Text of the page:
New research by the University of Pennsylvania School of Nursing's Center for Health Outcomes and Policy Research shows that patient deaths after common surgeries decrease when hospitals hire more nurses with Baccalaureate-level degrees.
As reported in the March issue of Health Affairs, the researchers found. That if all 134 Pennsylvania hospitals involved in the study had increased the percentage of their nurses with four-year degrees by 10 percentage points, the lives of about 500 patients who had undergone general, vascular, or orthopedic surgery might have been saved,
Less than half (45%) of the nurses in the USA have baccalaureate degrees, according to the most recent data available (2008).
While the study did not pinpoint why more patients survive surgeries, previous work in the Center found that better-prepared nurses offer higher levels of surveillance of patients, noticing subtle shifts in their patients' conditions that can lead to death from complications while there was still time to intervene.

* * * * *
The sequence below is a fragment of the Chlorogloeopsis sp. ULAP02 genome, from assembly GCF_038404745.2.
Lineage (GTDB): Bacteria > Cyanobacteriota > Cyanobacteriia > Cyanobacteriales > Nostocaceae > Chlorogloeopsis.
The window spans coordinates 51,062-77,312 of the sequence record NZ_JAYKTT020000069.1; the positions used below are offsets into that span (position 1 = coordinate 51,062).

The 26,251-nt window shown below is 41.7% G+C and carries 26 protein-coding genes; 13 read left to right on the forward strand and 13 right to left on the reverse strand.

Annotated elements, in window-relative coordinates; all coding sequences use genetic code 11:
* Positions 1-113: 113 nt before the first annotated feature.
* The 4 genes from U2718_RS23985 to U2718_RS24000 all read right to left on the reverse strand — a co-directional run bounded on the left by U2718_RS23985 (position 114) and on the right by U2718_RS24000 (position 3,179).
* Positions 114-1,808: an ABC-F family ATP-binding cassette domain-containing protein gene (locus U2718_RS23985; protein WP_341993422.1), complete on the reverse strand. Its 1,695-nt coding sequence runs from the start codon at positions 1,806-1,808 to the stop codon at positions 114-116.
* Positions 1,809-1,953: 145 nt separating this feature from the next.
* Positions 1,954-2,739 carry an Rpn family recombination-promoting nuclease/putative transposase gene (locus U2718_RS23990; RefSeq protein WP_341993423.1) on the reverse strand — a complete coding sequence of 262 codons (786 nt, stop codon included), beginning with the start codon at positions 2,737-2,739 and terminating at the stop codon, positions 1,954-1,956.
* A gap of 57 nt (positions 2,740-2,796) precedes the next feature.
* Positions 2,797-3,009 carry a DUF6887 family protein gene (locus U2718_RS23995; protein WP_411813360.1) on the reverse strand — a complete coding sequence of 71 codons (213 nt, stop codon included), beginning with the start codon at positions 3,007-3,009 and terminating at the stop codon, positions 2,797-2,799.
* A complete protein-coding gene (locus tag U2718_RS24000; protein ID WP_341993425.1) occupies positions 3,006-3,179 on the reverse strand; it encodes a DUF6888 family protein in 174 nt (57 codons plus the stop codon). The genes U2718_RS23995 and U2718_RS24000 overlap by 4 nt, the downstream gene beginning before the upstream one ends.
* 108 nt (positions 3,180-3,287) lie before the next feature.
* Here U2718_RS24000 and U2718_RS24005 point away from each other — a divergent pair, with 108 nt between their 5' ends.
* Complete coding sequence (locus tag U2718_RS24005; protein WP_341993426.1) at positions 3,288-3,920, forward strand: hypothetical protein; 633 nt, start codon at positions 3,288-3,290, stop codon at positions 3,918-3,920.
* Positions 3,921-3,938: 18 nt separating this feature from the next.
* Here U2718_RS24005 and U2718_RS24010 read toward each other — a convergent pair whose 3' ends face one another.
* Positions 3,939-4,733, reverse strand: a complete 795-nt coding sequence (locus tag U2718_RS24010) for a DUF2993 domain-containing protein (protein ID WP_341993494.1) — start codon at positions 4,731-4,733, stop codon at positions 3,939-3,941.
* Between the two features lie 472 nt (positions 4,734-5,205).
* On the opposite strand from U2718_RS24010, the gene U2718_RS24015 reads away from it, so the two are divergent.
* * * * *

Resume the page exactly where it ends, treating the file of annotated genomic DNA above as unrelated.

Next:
According to the American Association of Colleges of Nursing,. "Baccalaureate nursing programs encompass all of the course work taught in associate degree and diploma programs plus a more in-depth treatment of the physical and social sciences, nursing research, public and community health, nursing management, and the humanities. The additional course work enhances the student's professional development, prepares the new nurse for a broader scope of practice, and provides the nurse with a better understanding of the cultural, political, economic, and social issues that affect patients and influence health care delivery. "
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